College gap widens between rich, poor
By Lynn Franey
Knight Ridder News Service
KANSAS CITY, Mo. Jason Pratt was no math whiz in high school, but he can understand how bad the odds are for low-income students like him to graduate from college.
Just six out of 100 kids from families making less than $35,000 a year earn a bachelor's degree by the time they are 24.
In families making more than $90,000 a year, 51 out of 100 kids graduate.
As college tuition skyrockets and financial aid for low-income students stagnates, it's no surprise the gap has grown in the past 30 years.
That gap is prompting an increasing number of colleges to take action.
Some, including Pratt's school, Northwest Missouri State University, give low-income students more money for college.
Harvard University now pledges that students from families making less than $40,000 will pay nothing.
More schools have joined the College Goal Sunday program, which makes college financial aid counselors available for free to students and their families to help fill out the complicated federal financial aid form.
Some are working to give disadvantaged children a vision of themselves as college material by bringing them to campus for summer programs.
"Colleges and universities are very heavily invested in this and very anxious to do the right thing for the nation by boosting achievement," said Terry Hartle, senior vice president at the American Council on Education in Washington, D.C.
Nationally, colleges make more grants to low-income students than the federal and state governments combined.
The problem is that poorly performing wealthy children are as likely to go to college as the most academically talented poor children, Hartle said.
Colleges know something has to be done.
Northwest Missouri State introduced the American Dream Grant program this school year. In the first two years it pays tuition, room and board for qualified students whose families earn less than $30,000. The students must pitch in $1,500 a year and apply for other aid.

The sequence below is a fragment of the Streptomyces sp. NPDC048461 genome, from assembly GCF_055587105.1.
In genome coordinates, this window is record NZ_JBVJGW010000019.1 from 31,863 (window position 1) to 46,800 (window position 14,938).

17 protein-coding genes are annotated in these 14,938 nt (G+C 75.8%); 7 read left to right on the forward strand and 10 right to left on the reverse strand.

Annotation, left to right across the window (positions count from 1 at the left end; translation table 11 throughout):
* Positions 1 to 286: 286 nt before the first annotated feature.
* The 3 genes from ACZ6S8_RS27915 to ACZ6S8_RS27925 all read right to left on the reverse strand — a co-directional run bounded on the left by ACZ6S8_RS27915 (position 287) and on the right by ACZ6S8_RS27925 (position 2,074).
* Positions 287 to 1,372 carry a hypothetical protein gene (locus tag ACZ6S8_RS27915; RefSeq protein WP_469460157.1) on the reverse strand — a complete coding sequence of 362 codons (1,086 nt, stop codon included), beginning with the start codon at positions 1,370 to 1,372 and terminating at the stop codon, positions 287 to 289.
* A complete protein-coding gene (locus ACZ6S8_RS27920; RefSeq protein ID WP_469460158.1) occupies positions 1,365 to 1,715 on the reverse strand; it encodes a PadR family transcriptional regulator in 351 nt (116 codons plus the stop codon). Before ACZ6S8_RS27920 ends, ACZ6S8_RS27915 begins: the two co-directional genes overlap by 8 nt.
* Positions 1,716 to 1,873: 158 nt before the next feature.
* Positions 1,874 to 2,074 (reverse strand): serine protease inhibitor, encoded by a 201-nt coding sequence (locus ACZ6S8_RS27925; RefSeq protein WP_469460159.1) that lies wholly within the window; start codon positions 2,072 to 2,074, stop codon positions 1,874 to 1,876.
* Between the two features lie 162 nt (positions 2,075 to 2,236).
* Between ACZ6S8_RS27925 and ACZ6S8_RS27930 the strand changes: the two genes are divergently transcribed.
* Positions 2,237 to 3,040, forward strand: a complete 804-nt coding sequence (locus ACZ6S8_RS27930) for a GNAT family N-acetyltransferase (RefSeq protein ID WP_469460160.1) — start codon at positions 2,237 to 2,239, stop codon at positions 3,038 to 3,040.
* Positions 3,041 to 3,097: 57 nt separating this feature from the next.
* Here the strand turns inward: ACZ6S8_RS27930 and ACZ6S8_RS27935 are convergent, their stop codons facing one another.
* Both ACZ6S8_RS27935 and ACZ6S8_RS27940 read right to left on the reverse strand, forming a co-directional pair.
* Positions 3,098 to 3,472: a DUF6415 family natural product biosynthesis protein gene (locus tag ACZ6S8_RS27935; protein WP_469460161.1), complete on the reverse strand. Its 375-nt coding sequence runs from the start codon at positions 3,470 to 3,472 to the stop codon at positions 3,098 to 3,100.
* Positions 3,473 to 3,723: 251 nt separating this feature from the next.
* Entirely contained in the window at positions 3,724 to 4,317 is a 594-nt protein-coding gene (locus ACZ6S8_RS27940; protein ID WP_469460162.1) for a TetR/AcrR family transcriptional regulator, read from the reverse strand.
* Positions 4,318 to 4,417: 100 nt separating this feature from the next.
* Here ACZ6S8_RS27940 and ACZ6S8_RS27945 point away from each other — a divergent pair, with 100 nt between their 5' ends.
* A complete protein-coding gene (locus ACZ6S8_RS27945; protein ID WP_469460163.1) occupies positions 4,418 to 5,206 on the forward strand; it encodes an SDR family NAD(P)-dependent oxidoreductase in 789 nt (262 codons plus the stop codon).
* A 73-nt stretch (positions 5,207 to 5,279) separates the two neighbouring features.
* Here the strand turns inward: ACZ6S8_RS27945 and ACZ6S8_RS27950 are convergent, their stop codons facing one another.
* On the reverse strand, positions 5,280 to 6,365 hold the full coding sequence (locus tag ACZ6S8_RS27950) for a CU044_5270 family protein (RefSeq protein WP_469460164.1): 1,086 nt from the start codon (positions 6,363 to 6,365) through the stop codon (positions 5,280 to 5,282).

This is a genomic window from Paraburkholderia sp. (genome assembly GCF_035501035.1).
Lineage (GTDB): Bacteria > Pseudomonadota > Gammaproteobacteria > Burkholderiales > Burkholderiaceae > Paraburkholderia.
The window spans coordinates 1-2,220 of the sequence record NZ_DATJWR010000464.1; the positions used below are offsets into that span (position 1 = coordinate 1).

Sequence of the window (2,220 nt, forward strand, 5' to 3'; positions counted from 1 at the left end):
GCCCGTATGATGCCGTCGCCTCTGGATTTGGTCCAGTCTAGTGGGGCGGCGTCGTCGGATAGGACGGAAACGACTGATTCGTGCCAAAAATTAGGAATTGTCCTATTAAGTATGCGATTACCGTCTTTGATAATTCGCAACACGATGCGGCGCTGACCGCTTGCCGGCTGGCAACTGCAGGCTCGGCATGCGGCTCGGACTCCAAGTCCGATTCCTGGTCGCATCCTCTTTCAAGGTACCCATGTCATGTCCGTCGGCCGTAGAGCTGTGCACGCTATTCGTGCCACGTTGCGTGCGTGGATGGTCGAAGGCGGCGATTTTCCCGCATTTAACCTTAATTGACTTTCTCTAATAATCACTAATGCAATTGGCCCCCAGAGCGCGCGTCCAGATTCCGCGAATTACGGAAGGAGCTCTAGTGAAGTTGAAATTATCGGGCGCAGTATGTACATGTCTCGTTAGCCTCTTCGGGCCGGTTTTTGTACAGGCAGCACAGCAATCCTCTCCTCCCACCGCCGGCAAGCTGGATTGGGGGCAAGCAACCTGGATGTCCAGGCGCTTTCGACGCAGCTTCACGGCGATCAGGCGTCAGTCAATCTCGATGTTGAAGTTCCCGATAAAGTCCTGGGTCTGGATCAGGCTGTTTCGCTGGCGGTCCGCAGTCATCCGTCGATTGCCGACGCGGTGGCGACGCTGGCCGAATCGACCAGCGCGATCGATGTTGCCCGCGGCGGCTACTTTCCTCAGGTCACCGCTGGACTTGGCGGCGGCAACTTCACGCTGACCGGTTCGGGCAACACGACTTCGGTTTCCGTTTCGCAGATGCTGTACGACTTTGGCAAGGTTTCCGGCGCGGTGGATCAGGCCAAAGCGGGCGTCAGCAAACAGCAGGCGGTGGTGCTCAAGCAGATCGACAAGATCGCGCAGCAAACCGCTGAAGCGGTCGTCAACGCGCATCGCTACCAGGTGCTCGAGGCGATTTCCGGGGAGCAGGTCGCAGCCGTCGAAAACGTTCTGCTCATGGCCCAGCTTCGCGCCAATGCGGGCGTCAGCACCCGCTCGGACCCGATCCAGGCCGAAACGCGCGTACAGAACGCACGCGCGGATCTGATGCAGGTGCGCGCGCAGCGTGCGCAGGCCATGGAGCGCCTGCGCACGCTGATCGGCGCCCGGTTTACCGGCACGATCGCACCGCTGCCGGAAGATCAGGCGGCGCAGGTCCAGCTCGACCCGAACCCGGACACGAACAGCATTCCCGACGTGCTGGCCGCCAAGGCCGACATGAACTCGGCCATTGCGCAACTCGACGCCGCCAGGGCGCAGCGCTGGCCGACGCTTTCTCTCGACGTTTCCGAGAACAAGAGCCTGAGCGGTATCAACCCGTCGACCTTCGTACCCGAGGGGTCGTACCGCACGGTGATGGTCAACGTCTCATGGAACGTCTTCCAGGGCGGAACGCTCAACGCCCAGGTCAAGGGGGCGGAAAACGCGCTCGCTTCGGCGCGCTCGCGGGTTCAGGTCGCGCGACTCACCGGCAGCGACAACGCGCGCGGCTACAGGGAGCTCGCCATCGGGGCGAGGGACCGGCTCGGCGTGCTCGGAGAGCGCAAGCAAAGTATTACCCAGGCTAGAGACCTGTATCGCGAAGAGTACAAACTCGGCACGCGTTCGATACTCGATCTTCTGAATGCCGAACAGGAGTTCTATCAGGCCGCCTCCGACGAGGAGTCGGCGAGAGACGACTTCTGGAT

Not being from a well-off family presents many educational challenges, experts say.
Many attend inferior high schools that don't have the resources and strengths as better-off public or private schools.
Many must work long hours to help their families, hurting their chances of doing well in school and on standardized tests. That, in turn, means they are less likely to earn the scholarships and grants set aside for the highest-achieving students.
Often they are from families without much experience with higher education. That means they need extra help with college and financial aid applications and extra support once they get to college, through tutoring.
Angela Lindsey-Nunn, a 36-year-old University of Kansas student, knows the struggles of the poor to earn a bachelor's degree. She grew up in Salina, one of four children of a single mother who emigrated from Asia. After high school she went to Marymount College, a now-closed private school in Salina.
But after a year she couldn't afford it. She left with debt that took her years to pay off.
After a divorce, Lindsey-Nunn, who has a seizure disorder, and her two children for a time lived on $400 a month.
Now, after quitting work under her doctor's orders, she has enrolled at the University of Kansas. She gets disability benefits and is studying wildlife conservation.
While applauding efforts to make college more affordable and accessible, one critic of higher education says the changes aren't enough to close the gap.
President Bush wants to increase the amount of Pell Grants, the main federal aid program for poor students. But the amount of the proposed increase would do little to make the program catch up with tuition, which continues to rise much faster than inflation.
The lack of commitment by state and federal government disturbs Tom Mortenson, a higher education policy analyst in Iowa.
"What are we doing here? If we limit (higher education) to people who come from the most privileged backgrounds, are we saying to the poor, like the immigrants moving to Iowa, 'Sorry. You can clean out our homes. You can weed our gardens. But you don't have a shot at what we have created here for ourselves,' " Mortenson said. "It's just un-American. We ought to hang our heads in disgrace."